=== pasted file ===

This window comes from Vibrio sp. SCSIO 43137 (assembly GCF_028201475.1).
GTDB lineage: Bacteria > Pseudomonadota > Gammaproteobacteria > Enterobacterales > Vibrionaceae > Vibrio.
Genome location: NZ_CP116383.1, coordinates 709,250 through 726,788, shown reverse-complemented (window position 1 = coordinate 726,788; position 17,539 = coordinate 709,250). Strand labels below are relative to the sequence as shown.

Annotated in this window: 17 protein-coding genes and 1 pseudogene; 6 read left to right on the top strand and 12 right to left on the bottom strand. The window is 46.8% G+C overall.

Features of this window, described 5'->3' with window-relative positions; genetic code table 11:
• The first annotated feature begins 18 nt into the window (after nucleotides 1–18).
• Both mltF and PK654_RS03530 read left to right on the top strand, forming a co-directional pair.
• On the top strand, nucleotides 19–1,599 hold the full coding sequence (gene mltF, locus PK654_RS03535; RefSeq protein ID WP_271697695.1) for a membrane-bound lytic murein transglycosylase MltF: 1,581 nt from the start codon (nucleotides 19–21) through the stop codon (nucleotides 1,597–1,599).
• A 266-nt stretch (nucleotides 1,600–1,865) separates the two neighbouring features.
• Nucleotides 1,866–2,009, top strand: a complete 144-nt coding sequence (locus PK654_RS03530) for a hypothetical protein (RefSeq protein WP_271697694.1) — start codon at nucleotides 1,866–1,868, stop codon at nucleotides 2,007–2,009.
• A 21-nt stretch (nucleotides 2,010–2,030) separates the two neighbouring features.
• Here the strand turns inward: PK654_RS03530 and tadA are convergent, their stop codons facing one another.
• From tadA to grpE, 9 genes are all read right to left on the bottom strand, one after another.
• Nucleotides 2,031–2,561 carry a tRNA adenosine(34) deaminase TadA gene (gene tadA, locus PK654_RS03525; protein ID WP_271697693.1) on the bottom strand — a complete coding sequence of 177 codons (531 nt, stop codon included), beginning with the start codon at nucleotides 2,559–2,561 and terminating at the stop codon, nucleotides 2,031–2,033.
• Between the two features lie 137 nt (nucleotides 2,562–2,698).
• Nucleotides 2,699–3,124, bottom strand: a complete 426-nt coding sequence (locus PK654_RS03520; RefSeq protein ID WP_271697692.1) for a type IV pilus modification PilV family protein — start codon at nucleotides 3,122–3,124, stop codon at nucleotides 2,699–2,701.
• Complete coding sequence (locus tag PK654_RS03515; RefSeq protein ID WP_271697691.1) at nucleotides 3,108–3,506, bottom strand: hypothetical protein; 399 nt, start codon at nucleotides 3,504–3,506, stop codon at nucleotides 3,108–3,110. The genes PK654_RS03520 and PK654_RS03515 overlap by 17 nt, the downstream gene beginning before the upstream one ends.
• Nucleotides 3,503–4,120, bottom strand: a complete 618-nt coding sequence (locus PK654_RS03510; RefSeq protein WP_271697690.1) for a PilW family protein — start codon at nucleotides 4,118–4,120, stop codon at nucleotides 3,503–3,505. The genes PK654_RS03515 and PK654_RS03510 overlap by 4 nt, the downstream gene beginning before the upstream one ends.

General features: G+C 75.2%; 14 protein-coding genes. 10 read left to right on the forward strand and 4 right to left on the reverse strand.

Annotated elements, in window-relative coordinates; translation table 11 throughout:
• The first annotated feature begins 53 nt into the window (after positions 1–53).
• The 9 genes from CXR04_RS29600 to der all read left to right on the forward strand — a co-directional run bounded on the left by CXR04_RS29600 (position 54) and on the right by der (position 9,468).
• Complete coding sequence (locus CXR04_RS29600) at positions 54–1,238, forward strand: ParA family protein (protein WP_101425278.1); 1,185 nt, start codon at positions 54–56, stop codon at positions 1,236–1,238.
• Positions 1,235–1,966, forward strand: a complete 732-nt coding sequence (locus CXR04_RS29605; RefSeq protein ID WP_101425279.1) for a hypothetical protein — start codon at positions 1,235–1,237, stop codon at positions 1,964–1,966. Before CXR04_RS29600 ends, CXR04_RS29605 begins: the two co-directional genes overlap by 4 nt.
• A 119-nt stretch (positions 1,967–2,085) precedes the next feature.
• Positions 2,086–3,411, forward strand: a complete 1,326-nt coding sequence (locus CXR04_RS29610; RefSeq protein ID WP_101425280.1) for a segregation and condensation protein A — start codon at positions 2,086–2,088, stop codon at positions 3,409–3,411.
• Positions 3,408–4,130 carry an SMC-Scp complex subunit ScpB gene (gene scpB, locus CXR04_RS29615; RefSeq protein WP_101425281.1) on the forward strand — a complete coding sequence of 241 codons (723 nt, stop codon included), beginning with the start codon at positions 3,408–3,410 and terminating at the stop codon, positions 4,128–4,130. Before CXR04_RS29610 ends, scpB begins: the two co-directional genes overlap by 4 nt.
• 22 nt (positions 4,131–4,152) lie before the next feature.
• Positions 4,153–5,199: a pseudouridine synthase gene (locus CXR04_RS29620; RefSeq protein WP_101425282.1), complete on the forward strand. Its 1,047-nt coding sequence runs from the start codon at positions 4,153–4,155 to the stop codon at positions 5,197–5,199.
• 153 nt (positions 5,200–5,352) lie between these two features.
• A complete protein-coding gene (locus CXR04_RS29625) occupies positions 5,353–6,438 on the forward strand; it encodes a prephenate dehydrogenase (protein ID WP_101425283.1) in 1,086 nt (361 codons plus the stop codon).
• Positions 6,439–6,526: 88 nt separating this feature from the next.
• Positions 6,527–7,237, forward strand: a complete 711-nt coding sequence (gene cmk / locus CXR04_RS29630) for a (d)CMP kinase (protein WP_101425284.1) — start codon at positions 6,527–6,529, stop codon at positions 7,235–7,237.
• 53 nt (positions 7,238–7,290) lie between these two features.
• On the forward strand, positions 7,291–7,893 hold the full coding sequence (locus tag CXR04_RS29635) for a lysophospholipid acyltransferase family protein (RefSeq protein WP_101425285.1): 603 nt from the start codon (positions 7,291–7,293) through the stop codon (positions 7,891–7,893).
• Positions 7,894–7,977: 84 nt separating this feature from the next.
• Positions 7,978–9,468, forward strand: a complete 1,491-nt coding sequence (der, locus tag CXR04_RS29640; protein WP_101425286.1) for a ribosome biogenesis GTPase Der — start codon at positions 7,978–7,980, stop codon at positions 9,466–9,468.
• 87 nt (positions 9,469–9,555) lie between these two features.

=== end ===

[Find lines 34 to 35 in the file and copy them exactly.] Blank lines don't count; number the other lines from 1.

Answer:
• 53 nt (positions 7,238–7,290) lie between these two features.
• On the forward strand, positions 7,291–7,893 hold the full coding sequence (locus tag CXR04_RS29635) for a lysophospholipid acyltransferase family protein (RefSeq protein WP_101425285.1): 603 nt from the start codon (positions 7,291–7,293) through the stop codon (positions 7,891–7,893).